Losing Teeth Linked to Higher Heart Risk

One of the most important facts that people neglect about oral health is that it’s a vital foundation for overall health. If you aren’t taking care of your teeth, you aren’t taking care of your health. And now a new study makes that connection clear: people who lose teeth during middle age are at a higher risk for heart disease than those who keep their teeth.

Tooth Loss Linked to Heart Risk | Heart Healthy Dentist

Charting Tooth Loss and Heart Risk

Researchers in this study reviewed the records of people who participated in previous large studies. The adults were initially age 45-69, and none of them had heart disease at the time. These subjects also reported recent tooth loss in follow-up questionnaires. Then researchers divided these people into groups of no tooth loss, one lost tooth, and two or more lost teeth during the 8 years following the previous studies. Then they looked at the incidence of heart disease in the 12-18 years after the previous studies.

They found that people who started the study with a full set of teeth (25-32) but lost two or more had a 23% higher risk of heart disease. Those who had fewer than 17 teeth at the beginning of the study also had elevated risk, about 25% higher than those with no tooth loss.

People who lost one tooth during the follow-up period did not have significantly elevated risk of heart disease.

Risk levels are after corrections were made for other risk factors known to affect heart disease, including diabetes, high cholesterol, and blood pressure.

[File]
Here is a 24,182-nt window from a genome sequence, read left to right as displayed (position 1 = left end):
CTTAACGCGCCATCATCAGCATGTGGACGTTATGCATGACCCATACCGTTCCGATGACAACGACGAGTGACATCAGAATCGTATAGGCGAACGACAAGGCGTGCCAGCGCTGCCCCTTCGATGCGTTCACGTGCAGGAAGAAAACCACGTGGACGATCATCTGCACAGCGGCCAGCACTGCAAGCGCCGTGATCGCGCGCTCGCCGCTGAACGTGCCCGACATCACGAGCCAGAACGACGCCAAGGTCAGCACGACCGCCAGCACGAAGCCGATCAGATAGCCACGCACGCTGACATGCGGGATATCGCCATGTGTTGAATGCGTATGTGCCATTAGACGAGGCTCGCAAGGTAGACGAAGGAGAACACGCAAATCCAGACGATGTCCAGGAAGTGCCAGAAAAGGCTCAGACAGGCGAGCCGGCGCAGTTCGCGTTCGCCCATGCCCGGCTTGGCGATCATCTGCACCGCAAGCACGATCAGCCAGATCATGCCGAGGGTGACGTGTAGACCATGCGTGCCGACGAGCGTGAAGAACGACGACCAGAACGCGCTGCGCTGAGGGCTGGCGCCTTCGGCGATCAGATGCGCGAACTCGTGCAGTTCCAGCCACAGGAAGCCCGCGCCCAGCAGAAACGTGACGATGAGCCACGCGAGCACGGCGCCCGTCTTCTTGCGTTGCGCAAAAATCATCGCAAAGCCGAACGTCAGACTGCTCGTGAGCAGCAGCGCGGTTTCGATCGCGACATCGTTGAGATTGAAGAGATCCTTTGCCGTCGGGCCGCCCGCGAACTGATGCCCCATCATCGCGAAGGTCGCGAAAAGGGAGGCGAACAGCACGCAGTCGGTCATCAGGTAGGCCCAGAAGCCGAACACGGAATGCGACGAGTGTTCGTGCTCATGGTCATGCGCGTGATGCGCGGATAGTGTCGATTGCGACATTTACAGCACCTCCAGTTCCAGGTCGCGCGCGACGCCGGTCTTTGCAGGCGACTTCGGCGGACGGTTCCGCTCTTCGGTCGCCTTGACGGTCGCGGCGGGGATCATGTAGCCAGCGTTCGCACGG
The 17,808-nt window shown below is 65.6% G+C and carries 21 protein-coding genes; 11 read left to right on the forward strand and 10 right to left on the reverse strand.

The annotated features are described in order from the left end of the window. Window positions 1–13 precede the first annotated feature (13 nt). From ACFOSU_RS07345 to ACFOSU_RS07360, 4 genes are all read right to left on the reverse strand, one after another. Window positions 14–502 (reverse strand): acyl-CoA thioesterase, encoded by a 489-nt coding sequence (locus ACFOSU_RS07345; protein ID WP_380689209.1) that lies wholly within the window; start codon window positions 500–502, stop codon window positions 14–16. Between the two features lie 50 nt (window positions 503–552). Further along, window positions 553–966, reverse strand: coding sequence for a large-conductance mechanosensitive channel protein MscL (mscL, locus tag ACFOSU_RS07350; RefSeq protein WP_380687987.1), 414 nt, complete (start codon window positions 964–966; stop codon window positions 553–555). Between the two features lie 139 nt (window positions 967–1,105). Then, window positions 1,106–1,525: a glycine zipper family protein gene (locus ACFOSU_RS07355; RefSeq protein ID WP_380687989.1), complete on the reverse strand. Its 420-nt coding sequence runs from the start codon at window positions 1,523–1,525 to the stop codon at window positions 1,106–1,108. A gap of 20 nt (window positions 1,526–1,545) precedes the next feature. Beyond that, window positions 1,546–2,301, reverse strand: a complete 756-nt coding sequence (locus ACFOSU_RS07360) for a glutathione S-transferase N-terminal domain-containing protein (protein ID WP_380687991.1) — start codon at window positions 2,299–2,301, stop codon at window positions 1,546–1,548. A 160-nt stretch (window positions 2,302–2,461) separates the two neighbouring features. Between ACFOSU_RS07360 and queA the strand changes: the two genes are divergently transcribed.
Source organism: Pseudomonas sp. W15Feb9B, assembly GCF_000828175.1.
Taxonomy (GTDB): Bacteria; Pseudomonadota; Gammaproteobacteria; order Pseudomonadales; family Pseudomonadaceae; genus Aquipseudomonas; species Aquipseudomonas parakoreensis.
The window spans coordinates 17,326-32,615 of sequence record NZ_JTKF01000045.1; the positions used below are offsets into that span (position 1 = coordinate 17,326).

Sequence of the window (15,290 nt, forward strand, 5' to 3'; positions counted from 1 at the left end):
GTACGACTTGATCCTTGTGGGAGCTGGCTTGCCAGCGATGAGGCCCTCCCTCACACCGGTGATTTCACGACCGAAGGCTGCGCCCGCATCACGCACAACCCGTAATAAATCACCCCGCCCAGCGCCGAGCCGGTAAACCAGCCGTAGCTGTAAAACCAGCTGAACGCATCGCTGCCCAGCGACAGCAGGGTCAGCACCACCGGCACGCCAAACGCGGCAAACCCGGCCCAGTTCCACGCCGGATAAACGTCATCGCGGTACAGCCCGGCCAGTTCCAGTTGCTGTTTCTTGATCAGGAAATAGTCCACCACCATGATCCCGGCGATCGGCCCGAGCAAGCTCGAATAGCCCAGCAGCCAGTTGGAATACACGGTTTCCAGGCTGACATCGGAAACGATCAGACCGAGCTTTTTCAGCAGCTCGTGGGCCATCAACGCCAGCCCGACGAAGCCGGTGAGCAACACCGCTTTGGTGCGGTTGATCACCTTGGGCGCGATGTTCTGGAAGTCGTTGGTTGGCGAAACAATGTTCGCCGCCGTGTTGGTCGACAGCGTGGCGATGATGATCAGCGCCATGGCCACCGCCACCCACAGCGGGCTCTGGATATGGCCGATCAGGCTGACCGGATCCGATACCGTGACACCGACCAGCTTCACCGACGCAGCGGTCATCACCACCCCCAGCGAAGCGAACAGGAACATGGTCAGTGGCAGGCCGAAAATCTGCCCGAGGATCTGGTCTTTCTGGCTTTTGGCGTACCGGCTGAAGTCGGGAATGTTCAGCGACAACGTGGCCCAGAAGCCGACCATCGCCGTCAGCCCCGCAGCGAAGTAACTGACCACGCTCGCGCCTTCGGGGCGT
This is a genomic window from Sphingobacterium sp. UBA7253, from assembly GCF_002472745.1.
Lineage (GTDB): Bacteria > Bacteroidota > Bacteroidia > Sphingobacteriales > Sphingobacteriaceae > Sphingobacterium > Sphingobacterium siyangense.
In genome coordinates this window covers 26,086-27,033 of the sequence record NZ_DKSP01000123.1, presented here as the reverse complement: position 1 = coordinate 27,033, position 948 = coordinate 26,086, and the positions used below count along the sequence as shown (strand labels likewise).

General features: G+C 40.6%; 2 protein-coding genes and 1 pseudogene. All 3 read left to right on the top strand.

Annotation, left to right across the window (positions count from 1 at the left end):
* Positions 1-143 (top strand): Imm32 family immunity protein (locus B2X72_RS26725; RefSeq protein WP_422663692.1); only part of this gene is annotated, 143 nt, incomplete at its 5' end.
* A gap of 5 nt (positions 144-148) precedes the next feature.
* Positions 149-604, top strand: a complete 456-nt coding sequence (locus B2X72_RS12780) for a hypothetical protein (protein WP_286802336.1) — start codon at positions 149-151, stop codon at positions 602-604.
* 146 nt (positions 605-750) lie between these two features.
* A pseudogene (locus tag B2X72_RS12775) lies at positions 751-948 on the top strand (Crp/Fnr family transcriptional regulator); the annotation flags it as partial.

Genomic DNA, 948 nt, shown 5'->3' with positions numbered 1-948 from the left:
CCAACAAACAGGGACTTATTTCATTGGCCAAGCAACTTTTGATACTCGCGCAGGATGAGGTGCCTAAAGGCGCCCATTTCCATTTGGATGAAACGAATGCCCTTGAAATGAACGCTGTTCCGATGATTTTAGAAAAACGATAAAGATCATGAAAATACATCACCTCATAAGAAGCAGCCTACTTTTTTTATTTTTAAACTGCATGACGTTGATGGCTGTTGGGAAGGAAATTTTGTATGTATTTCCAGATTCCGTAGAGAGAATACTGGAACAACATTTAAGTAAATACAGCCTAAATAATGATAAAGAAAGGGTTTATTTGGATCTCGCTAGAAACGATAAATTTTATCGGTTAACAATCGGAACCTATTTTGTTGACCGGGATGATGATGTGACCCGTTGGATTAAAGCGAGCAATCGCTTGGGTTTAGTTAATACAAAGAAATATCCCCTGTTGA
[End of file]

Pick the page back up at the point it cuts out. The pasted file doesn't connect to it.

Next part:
What’s the Link?

This study is one of the clearest demonstrations that oral health problems (tooth loss in this case), precede heart disease risk. The fact that it was promoted by the American Heart Association, which has traditionally been resistant to oral health-heart health risks, gives it even more credibility. However, what the study doesn’t show us is how, exactly, the two conditions are linked.

One obvious potential link is gum disease. Gum disease is the leading cause of tooth loss among adults in America. So it makes sense that this could be the link. Gum disease has previously been linked to heart disease, and oral bacteria can play a significant role in coronary artery disease.

On the other hand, the link may be secondary. People who lose teeth might be more likely to switch to a diet of processed foods, higher in sugar and fat, which could contribute to their heart disease risk.

We hope that future research will establish the connection more strongly.

Prevention and Restoration Can Both Help

The best approach to protecting your oral and overall health is preventive dental care. This will keep you from developing gum disease and will protect your teeth. This can help you avoid some of the related risks, including, potentially, heart disease.

But even if you’ve lost some teeth, you can still safeguard your health. First, getting regular dental care can help you control and eliminate gum disease, limiting damage to your heart. And replacement of lost teeth with functional restorations like a dental bridge or dental implants will help you maintain a healthy diet that can help you protect your heart, too.

Are you looking for a dentist that can help manage your overall health, not just your mouth? Please call 201-343-4044 today for an appointment with a River Edge dentist at the River Edge Dental Center for General & Cosmetic Dentistry.